Leaping sideways once more to another member of our gang. Riz Ahmed’s Bodhi Rook (one of many inspired names here), an Imperial deserter. It is him that sets the films events into motion. Ahmed is a tightly wrapped ball of nervous energy, but it is a shame we never truly dive into his motivations for wanting to disavow the Empire. We meet him on the planet Jedha. Something akin to the John Ford westerns of old, it is a dusty red tinted world. It is here that the team first come into contact. Thrust by the Rebellion into locating her old pal Saw, Jyn and Cassian have to navigate the dangerous roads of the main city. Leading into the first major battle in a film filled to the brim with them. It is a gritty, beautifully shot melee of carnage, with the arrival of blind warrior Chirrut Imwe (a captivating Donnie Yen) adding a nice layer of kung-fu mastery. Alongside his buddy Baze Malbus (Jiang Wen) they are the beating heart of the film. Showcasing a great affection and respect for one another in the smallest of lines.

We, however, must not forget the final member of this party. The dryly sarcastic and always honest droid K2-SO, mo-capped by a delightfully sardonic Alan Tudyk. His gangly elongated arms and height give him a enthralling interesting look with Tudyk’s characterful line readings adding a layer of unexpected soul to some of the later scenes. Battling together they reach the home of Whitaker’s Saw. The normally reliable Last King of Scotland actor is just a tad on the wrong side of hammy in this, resulting in a few of his scenes evoking some unintentional laughs. The relationship between him and Jyn, however, is nicely drawn with the barest of lines. In fact one of this films biggest strengths is the relaxed, fun and well judged connections the team have with one another. These are all people you’d love to spend time with, let alone go into battle with, and makes the later scenes all the more powerful.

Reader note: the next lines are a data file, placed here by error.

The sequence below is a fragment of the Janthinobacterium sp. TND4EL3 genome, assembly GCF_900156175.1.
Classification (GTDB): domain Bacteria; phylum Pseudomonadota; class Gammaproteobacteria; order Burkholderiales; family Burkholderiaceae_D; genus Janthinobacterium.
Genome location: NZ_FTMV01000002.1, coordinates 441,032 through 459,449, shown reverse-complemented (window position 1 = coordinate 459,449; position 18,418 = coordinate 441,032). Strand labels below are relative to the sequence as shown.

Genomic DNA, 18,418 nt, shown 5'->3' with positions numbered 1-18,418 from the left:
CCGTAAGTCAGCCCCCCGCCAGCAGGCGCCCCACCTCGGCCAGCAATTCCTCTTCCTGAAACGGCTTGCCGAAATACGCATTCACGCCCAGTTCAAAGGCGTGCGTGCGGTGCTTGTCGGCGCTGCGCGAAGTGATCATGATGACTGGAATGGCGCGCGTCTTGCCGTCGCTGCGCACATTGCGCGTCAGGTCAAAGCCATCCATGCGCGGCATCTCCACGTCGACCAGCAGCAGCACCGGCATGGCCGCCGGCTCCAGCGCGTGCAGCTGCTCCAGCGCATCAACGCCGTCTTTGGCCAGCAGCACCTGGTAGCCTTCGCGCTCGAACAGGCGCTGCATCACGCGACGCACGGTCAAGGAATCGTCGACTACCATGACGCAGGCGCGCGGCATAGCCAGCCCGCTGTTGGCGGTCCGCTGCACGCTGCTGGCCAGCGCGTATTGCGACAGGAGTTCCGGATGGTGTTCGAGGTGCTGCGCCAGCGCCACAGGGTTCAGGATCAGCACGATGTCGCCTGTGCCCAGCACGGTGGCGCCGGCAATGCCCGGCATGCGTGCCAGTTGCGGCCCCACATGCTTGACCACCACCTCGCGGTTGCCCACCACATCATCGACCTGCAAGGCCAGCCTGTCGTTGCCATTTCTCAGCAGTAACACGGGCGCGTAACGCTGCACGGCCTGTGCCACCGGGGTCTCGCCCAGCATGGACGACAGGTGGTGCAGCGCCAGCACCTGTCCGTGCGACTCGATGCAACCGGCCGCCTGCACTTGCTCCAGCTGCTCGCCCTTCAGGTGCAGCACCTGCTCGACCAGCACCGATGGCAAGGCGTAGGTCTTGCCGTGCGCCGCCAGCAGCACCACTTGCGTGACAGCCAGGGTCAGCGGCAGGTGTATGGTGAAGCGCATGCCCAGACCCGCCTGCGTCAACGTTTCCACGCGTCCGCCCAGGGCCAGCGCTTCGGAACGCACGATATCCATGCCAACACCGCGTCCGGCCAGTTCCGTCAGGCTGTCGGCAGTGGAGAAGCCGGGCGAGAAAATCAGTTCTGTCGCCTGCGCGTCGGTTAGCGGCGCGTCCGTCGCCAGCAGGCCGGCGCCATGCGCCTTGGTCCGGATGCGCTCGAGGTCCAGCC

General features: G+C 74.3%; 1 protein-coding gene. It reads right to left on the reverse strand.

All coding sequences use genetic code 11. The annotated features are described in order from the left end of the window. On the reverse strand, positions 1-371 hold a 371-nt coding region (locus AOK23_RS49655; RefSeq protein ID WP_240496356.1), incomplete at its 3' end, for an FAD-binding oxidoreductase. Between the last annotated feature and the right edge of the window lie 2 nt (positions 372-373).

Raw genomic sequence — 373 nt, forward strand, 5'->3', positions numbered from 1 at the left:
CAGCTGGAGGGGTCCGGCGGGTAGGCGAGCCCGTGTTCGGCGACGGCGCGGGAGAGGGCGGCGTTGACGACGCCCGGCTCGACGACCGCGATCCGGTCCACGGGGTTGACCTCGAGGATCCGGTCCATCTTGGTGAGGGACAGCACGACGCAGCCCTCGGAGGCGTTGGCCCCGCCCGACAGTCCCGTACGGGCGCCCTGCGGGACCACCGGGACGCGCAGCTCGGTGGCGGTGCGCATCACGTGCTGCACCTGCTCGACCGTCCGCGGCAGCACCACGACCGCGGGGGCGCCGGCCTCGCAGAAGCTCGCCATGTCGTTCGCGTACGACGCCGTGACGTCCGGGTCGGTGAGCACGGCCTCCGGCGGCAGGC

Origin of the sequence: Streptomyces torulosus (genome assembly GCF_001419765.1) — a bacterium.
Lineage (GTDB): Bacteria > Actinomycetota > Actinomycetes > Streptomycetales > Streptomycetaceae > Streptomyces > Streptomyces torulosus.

All this talk of the heroes and I forget to mention the villains. Mendelsohn shines as the egocentric Krennic but manages to elicit some genuine complexities as we watch him grasp the bureaucratic power plays that conspire to belittle his achievements.  That being said it isn’t quite enough to make him worthy of our sympathies, he is still a loathsome sleazeball. It is no spoiler to say a particular dark lord makes an appearance and although his role is brief, he certainly makes his presence felt. One third act moment will no doubt end up on a lot of fans’ favourite Darth scenes. Unfortunately the reappearance of another original trilogy baddie is mired by some pretty poor CGI. At times it works and the voice work is exemplary but too often it takes you out of the moment and risks damaging the effectiveness of the scene. Thankfully his role is small and insubstantial.

This is a shame because throughout the rest of the film the effect work is truly awe-inspiring. Building on the work of JJ Abrams, there is a noticeable reliability on practical make up work, and in camera shots. It all adds up to the grounded tangible nature of things, and will result in many a repeat watch in order to pick up the little details within the frame. ILM more than match the on-set work though with some of their finest CGI shots I’ve ever seen. The third act is just overflowing with wonder. But an especial callout to the planet Scarif, a tropical world brimming with colour and life. It is a joy to look at. Keep your eyes peeled also for some nifty integration of actual shots from A New Hope in the final space battle.